The subject of faith has always been tightly intertwined with Israeli cinema, and in recent years some of the most thought-provoking films on the subject have originated there. For a nation torn between secular modernization and maintaining an ancient ethnoreligious heritage, their filmmakers seem obsessed with the place of faith in today’s world, specifically the question of at what point does religious devotion devolve into dangerous extremism. But in most of these films—at least the paltry few who’ve made it across the Atlantic to premiere in the North American festival circuit—they approach this question with an almost dour seriousness. Consider Rama Burshtein’s The Wedding Plan (2016). Despite pretenses towards the romantic-comedy genre, most notably in a disastrous blind date scene where a male suitor refuses to physically look at the female protagonist, there’s hardly a drop of levity as far as the subject of religion is concerned. My frustration with this trend in Israeli cinema is part of what makes Emil Ben-Shimon’s The Women’s Balcony such a breath of fresh air.
Like The Wedding Plan, The Women’s Balcony explicitly focuses on the role of women in modern Orthodox Judaism. Whereas Burshtein’s film followed a single middle-aged woman experiencing a crisis of faith, Ben-Shimon’s focuses on a group of women, specifically the wives and mothers of a small congregation in Jerusalem whose rights are threatened following the arrival of a charismatic ultra-ultra-ultra Orthodox rabbi named David (Aviv Alush). After a terrible accident where their women’s balcony—an area specifically set aside for women in synagogues—collapses during a bar mitzvah, their old rabbi loses his full grip on reality. Rabbi David takes his place, pushing the men of the congregation towards more fundamentalist ideals, specifically those concerning women. Godly Jewish women MUST wear headscarves. Godly Jewish women MUST submit to their husbands. And most infuriatingly, godly Jewish women MUST delay the reconstruction of their women’s balcony until the synagogue can afford to produce an expensive new bible. But the women aren’t fools. This isn’t a matter of scriptural propriety, it’s a thinly veiled attempt to force the women out of the synagogue altogether. And they won’t stand for it.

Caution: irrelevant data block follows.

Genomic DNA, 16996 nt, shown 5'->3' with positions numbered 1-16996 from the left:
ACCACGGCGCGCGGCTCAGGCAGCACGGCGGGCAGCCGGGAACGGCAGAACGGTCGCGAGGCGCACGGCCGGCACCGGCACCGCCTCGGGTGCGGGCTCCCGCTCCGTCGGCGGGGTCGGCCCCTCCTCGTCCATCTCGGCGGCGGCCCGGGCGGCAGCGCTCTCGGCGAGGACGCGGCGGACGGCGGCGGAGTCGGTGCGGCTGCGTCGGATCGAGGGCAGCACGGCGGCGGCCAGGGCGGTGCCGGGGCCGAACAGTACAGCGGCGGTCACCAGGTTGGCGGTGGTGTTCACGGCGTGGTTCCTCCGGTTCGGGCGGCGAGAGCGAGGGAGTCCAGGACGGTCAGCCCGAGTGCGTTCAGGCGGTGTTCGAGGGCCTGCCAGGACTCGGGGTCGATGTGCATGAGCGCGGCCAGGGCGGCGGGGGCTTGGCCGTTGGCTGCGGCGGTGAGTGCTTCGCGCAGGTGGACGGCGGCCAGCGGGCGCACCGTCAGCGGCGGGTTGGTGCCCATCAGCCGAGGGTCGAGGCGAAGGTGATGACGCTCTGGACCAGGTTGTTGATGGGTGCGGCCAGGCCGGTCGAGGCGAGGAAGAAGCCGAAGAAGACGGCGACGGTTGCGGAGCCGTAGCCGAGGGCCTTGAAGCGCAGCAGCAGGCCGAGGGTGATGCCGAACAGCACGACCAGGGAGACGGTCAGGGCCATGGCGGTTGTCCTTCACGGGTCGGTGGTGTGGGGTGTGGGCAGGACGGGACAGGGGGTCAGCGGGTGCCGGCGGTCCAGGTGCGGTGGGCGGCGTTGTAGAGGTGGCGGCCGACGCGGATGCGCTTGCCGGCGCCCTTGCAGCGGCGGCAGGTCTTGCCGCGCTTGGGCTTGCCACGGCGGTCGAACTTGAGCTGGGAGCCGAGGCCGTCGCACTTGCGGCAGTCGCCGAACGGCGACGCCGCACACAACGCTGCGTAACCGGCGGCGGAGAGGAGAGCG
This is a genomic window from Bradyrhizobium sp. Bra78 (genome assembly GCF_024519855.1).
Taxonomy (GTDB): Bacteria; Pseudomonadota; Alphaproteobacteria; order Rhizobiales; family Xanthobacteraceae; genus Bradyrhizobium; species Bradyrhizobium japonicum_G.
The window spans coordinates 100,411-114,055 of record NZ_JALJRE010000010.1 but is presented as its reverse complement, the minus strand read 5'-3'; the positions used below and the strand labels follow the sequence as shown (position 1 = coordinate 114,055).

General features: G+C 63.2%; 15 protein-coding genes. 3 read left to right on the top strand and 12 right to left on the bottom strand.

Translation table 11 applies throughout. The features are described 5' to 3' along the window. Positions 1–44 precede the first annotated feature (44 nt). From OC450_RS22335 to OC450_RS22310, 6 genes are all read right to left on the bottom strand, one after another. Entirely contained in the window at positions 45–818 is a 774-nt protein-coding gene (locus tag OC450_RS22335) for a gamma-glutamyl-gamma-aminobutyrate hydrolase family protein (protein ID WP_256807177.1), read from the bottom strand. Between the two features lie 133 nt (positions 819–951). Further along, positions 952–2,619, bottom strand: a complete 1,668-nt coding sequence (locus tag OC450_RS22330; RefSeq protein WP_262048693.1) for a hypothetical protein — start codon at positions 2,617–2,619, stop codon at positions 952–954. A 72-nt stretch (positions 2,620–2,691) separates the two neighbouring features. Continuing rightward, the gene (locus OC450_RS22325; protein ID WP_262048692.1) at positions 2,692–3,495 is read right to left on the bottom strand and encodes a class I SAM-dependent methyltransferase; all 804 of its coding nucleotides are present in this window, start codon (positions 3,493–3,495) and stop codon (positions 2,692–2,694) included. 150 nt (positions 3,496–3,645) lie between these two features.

From this summary, one can be forgiven for thinking that this is a film of dramatic standoffs and confrontations. But one of the most interesting things about it is how subtle and underplayed most of the conflict is. Rabbi David isn’t some blowhard tyrant, he’s charming, handsome, and ingratiating. Notice how his face twists in great pain whenever he makes bold demands; it’s as if he’s pronouncing the judgements of God against his own better judgement and preferences. And this is what makes the rabbi such a good antagonist—he doesn’t demand strict orthodoxy because he’s a cruel man. He honestly believes that his interpretation of God’s word is the right one. He’s only trying to help.
It’s only in the last third of the film when the conflict reaches a fever pitch. The women go on strike, demanding that the synagogue’s treasurer return the money that had been donated for a women’s balcony that had been appropriated by rabbi David’s bible fund. And it’s here that we finally notice one of the oddest things about The Women’s Balcony: for a film largely defined and determined by its female characters, the vast majority of it is told exclusively through the eyes of the men. This is a shame—the few scenes focusing on the women are some of the warmest and most delightful in the film. Take the opening scene during the fateful bar mitzvah before the balcony collapses. The women coerce the original rabbi into prolonging his sermon so they can retrieve candy needed for the ritual that they had forgotten at home. It’s a delightful bit of silliness that speaks to the heart of what makes the film feel so different from other films about faith: the community feels comprised of actual people with varying beliefs, not just brainless devotees. Throughout the film the people of this congregation bicker and argue, fight and squabble. They pull pranks and make jokes and cook meals and break hearts. Yet through it all there is a shared sense of earnest religious devotion. And that’s something crucially lacking in much of today’s religious discourse: the idea that communities of believers CAN disagree. It just helps if they have a good sense of humor.